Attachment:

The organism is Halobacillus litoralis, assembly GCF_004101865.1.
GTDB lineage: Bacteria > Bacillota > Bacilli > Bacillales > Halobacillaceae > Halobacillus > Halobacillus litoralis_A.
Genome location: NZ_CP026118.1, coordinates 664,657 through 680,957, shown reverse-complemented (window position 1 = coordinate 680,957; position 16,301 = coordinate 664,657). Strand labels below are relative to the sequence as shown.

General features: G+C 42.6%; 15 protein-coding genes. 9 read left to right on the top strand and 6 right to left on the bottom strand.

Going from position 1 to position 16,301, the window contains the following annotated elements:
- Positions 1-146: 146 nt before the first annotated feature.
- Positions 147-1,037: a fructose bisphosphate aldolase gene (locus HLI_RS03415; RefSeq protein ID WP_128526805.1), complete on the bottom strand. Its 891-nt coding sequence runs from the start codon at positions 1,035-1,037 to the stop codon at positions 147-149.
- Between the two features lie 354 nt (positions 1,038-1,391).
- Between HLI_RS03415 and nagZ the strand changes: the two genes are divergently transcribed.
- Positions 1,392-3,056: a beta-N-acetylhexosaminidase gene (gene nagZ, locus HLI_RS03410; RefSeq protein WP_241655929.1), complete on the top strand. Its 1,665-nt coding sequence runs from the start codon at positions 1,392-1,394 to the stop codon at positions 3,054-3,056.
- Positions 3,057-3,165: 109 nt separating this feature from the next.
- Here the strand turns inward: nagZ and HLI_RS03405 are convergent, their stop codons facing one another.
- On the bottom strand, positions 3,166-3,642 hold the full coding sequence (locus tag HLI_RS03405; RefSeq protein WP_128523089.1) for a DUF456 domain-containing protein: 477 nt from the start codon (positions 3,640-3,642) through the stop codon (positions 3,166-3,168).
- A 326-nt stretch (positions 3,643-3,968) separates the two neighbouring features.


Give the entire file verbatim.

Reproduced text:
The organism is Halobacillus litoralis, assembly GCF_004101865.1.
GTDB lineage: Bacteria > Bacillota > Bacilli > Bacillales > Halobacillaceae > Halobacillus > Halobacillus litoralis_A.
Genome location: NZ_CP026118.1, coordinates 664,657 through 680,957, shown reverse-complemented (window position 1 = coordinate 680,957; position 16,301 = coordinate 664,657). Strand labels below are relative to the sequence as shown.

General features: G+C 42.6%; 15 protein-coding genes. 9 read left to right on the top strand and 6 right to left on the bottom strand.

Going from position 1 to position 16,301, the window contains the following annotated elements:
- Positions 1-146: 146 nt before the first annotated feature.
- Positions 147-1,037: a fructose bisphosphate aldolase gene (locus HLI_RS03415; RefSeq protein ID WP_128526805.1), complete on the bottom strand. Its 891-nt coding sequence runs from the start codon at positions 1,035-1,037 to the stop codon at positions 147-149.
- Between the two features lie 354 nt (positions 1,038-1,391).
- Between HLI_RS03415 and nagZ the strand changes: the two genes are divergently transcribed.
- Positions 1,392-3,056: a beta-N-acetylhexosaminidase gene (gene nagZ, locus HLI_RS03410; RefSeq protein WP_241655929.1), complete on the top strand. Its 1,665-nt coding sequence runs from the start codon at positions 1,392-1,394 to the stop codon at positions 3,054-3,056.
- Positions 3,057-3,165: 109 nt separating this feature from the next.
- Here the strand turns inward: nagZ and HLI_RS03405 are convergent, their stop codons facing one another.
- On the bottom strand, positions 3,166-3,642 hold the full coding sequence (locus tag HLI_RS03405; RefSeq protein WP_128523089.1) for a DUF456 domain-containing protein: 477 nt from the start codon (positions 3,640-3,642) through the stop codon (positions 3,166-3,168).
- A 326-nt stretch (positions 3,643-3,968) separates the two neighbouring features.